-juice
  • icvciicvci Posts: 1,031
    Juice

    Generally, I recommend not making a loan that's longer than your warranty. So on Honda, that means 36 months. 48 months for a Mazda, 60 months for a Subaru, Nissan, or Toyota, etc.

    Subaru's bumper-to-bumper is only 3/36. Their powertrain warranty is 5 years but, it doesn't cover anything that's gonna break in five years on any of the vehicles mentioned. (If it's gonna break in 5 it'll probably happen in 4.)

    Items covered under Subies limited powertrain warranty -

    Engine block and all internal parts
    Cylinder heads and valve trains
    Oil pump, oil pan
    Timing belts or gears and covers
    Water pump
    Flywheel
    Intake manifolds
    Oil seals and gaskets
    Torque converter
    Electronic transmission control unit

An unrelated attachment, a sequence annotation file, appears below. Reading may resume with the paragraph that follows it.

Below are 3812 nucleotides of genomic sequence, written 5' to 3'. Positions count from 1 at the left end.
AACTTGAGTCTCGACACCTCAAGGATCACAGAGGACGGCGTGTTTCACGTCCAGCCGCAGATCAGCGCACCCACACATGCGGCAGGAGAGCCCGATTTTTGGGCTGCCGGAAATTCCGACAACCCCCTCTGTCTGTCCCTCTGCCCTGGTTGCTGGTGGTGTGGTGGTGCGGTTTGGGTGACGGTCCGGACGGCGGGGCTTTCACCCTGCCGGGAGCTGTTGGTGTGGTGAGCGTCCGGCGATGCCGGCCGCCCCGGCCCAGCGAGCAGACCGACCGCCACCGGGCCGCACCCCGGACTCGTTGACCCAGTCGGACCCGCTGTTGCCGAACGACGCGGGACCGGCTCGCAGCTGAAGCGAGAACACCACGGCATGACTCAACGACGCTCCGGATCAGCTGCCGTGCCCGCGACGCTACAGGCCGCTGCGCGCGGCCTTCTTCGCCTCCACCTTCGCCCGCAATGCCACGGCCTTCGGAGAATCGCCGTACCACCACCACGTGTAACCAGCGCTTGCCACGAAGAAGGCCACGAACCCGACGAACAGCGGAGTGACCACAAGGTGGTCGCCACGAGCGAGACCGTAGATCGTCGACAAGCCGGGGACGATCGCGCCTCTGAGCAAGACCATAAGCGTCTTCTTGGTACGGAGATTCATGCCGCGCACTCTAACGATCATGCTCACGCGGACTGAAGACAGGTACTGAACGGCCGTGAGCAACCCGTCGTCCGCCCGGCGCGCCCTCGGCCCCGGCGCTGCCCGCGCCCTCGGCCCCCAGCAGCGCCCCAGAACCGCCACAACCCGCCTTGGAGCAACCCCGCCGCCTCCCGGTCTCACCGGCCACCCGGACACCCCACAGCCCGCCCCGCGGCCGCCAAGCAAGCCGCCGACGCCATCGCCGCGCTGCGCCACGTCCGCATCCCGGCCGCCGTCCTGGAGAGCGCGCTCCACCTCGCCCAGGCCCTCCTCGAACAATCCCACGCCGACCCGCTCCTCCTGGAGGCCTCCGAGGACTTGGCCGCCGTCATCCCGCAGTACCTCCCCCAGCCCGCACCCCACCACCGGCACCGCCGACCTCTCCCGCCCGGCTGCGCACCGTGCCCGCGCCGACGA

Transaxle seals and gaskets


    Toyota is the same but, they cover seatbelts and airbags too. (I think everyone has to anyway per Government regulations.)

    Nissan is only powertrain too.

    By your standards, he'd be much better off with a longer bumper-to-bumper, like Mazda offers. Plus, depending on what region you're in, they often offer a 7/100 powertrain warranty. I'm not sure, do the others offer roadside and loaners?
  • icvciicvci Posts: 1,031
    Impreza TS or Outback Sport. Maybe a tad bit more expensive than some some of the others mentioned here...

    Yeah, like $5,000 more. Not everyone has a daddy that'll buy them a car. It's great you could do it for your son but, it's a little off topic to suggest a kid who wants to spend around $12,500 get a car with a $17,865 MSRP plus $550 destination and delivery.

    I just got my sister-in-law into her first new car, a 03 Protege LX. I drive a Protege5.
  • rshollandrsholland Posts: 19,788
    Okay, maybe we should change the thread topic name to: "The cheapest good first car," since you obviously put the bottom line price well above any other consideration.